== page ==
Reasons and causes of exile

3 Fragen: 1) Kann ich in Deutschland noch schreiben, wozu es mich treibt? 2) Kann ich in D. leben ohne denen in [den] Rücken zu fallen, die das nicht mehr können, moral[isch] genommen? 3) Kann ich mich in D. ernähren?

[3 questions: 1) Can I still write about what moves me in Germany? 2) Can I still live in G. without betraying those who can no longer do that, from a moral perspective? 3) Can I sustain myself in G.? (ed. trans.)]

Arnold Zweig on March 18, 1933 in his pocket diary

There are different reasons for going into exile depending on the individual fate, but they are usually related to lack of freedom and human rights, suppression and persecution by state authorities. Most of the people who have to leave their home country have been politically persecuted or have even had their lives threatened by a regime. For others, political measures make it impossible to work in their profession, for example, due to racist discrimination. In addition, there are a large number of refugees who have to flee their countries due to armed conflicts and hunger. Today, more than 15 million people are considered refugees as defined by international law.

Artists are also affected by the fate of flight and migration: Art is often critical of those in power and the living conditions in a society.  This makes artists in dictatorial countries a target for state suppression. Others leave their country to be able to realise their own form of art for which there is no audience under the political conditions in their home country. Looking for freedom of expression and options to develop artistically, many artists also come to Germany these days, after the 20th century and in particular the Nazi era had forced an unparalleled exodus of artists and intellectuals.

Immediately after they assumed power in 1933, the Nazis started to centrally control cultural institutions such as museums, operas and theatres, as well as educational institutions like universities and arts academies. Artistic productions were censored, modern and avant-garde artistry was denounced as “depraved”, disliked persons were forced out of their positions and professions. In the spring of 1933, the Nazis already organised several book burnings of works by authors that the regime despised and casted out for racist, political or aesthetic reasons. The Gestapo persecuted political artists who were close to social democrats or communists. Many of these artists and members of these two parties were the first to leave the country.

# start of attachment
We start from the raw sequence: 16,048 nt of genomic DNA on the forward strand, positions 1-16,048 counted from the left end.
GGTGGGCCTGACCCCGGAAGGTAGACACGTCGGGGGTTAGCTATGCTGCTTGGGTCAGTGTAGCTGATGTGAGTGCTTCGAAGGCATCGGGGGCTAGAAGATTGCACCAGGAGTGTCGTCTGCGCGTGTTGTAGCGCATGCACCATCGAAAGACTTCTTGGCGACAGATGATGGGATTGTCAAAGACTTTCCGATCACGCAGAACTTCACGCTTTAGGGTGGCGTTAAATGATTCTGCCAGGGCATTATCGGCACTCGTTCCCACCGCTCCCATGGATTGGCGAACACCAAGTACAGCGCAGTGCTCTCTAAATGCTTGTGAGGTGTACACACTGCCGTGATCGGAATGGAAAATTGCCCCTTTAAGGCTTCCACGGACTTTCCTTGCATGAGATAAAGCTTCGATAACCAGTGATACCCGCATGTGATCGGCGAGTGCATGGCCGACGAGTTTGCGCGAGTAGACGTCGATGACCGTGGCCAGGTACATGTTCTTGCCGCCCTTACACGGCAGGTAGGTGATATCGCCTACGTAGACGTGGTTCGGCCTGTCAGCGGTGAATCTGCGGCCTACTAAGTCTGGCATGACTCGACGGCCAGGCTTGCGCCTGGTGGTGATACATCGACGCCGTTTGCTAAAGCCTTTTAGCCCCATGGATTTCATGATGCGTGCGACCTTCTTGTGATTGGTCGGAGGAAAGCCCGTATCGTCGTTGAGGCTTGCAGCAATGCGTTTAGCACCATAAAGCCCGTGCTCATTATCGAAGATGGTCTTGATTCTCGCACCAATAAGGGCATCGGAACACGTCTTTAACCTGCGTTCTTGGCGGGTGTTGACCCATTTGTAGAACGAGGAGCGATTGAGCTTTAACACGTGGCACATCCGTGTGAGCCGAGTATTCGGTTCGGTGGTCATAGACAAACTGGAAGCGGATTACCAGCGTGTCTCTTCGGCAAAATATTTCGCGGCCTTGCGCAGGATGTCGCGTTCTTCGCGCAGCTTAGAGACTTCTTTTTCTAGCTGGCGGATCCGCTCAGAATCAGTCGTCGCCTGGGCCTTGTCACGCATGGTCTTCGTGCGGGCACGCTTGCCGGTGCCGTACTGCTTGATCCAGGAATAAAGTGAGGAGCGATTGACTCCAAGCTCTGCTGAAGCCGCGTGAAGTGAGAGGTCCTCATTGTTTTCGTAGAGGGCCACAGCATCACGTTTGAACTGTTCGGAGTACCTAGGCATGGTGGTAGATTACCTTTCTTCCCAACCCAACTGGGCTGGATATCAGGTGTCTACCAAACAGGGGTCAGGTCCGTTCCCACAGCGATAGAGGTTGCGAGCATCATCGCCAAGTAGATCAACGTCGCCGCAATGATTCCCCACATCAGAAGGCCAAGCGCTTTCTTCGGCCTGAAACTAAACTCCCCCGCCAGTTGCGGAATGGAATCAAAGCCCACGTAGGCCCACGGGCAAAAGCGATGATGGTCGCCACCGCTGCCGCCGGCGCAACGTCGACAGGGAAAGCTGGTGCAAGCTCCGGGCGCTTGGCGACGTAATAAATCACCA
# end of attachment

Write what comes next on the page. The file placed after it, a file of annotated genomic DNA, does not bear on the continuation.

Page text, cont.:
The Nazi regime used racial discrimination laws to force Jewish artists out of public life and take away their rights one by one. The Nazis denied Jews the ability to create art in general. From 1938, after the November pogroms, many Jews emigrated from the German Reich – for many this was their last chance to save themselves by escaping.

The GDR government also limited artistic freedom: There was no immediate risk to life for those who rejected having their art directed by the state, but the Stasi arrested artists or the state authorities took away their ability to work, e.g. by excluding them from artistic associations, censorship or banning them from their occupations.
Before the Wall was erected, artists and many others left the GDR for the Federal Republic of Germany as the reinforcement of the border made it more difficult to leave the country. Others were expatriated as disliked artists even though they did not actually want to leave the GDR.